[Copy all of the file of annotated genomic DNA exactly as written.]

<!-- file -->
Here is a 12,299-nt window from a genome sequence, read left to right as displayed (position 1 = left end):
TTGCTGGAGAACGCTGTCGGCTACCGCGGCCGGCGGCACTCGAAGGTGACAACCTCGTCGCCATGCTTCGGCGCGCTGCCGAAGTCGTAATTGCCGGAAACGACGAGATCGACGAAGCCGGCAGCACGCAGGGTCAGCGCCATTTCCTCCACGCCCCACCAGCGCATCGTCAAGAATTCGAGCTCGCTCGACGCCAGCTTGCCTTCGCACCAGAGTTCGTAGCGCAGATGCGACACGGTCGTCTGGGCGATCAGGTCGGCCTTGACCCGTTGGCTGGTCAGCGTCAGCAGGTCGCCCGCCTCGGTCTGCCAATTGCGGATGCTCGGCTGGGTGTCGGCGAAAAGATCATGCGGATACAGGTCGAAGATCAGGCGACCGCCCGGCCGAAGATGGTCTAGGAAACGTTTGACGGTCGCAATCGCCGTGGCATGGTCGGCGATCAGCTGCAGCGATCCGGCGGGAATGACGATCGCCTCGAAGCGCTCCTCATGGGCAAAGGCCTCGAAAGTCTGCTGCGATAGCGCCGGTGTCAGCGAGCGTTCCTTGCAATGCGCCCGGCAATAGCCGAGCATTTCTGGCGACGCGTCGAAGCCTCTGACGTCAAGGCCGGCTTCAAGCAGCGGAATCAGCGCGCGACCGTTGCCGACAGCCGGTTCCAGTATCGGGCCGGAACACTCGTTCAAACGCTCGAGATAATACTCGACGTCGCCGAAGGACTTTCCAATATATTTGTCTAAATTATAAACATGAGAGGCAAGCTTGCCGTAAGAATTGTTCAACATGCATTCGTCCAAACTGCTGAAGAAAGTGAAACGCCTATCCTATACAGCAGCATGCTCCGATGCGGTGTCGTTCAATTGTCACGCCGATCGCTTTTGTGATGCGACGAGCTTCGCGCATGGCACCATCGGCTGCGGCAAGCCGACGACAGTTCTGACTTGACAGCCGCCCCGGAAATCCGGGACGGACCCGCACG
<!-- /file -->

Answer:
Here is a 12,299-nt window from a genome sequence, read left to right as displayed (position 1 = left end):
TTGCTGGAGAACGCTGTCGGCTACCGCGGCCGGCGGCACTCGAAGGTGACAACCTCGTCGCCATGCTTCGGCGCGCTGCCGAAGTCGTAATTGCCGGAAACGACGAGATCGACGAAGCCGGCAGCACGCAGGGTCAGCGCCATTTCCTCCACGCCCCACCAGCGCATCGTCAAGAATTCGAGCTCGCTCGACGCCAGCTTGCCTTCGCACCAGAGTTCGTAGCGCAGATGCGACACGGTCGTCTGGGCGATCAGGTCGGCCTTGACCCGTTGGCTGGTCAGCGTCAGCAGGTCGCCCGCCTCGGTCTGCCAATTGCGGATGCTCGGCTGGGTGTCGGCGAAAAGATCATGCGGATACAGGTCGAAGATCAGGCGACCGCCCGGCCGAAGATGGTCTAGGAAACGTTTGACGGTCGCAATCGCCGTGGCATGGTCGGCGATCAGCTGCAGCGATCCGGCGGGAATGACGATCGCCTCGAAGCGCTCCTCATGGGCAAAGGCCTCGAAAGTCTGCTGCGATAGCGCCGGTGTCAGCGAGCGTTCCTTGCAATGCGCCCGGCAATAGCCGAGCATTTCTGGCGACGCGTCGAAGCCTCTGACGTCAAGGCCGGCTTCAAGCAGCGGAATCAGCGCGCGACCGTTGCCGACAGCCGGTTCCAGTATCGGGCCGGAACACTCGTTCAAACGCTCGAGATAATACTCGACGTCGCCGAAGGACTTTCCAATATATTTGTCTAAATTATAAACATGAGAGGCAAGCTTGCCGTAAGAATTGTTCAACATGCATTCGTCCAAACTGCTGAAGAAAGTGAAACGCCTATCCTATACAGCAGCATGCTCCGATGCGGTGTCGTTCAATTGTCACGCCGATCGCTTTTGTGATGCGACGAGCTTCGCGCATGGCACCATCGGCTGCGGCAAGCCGACGACAGTTCTGACTTGACAGCCGCCCCGGAAATCCGGGACGGACCCGCACG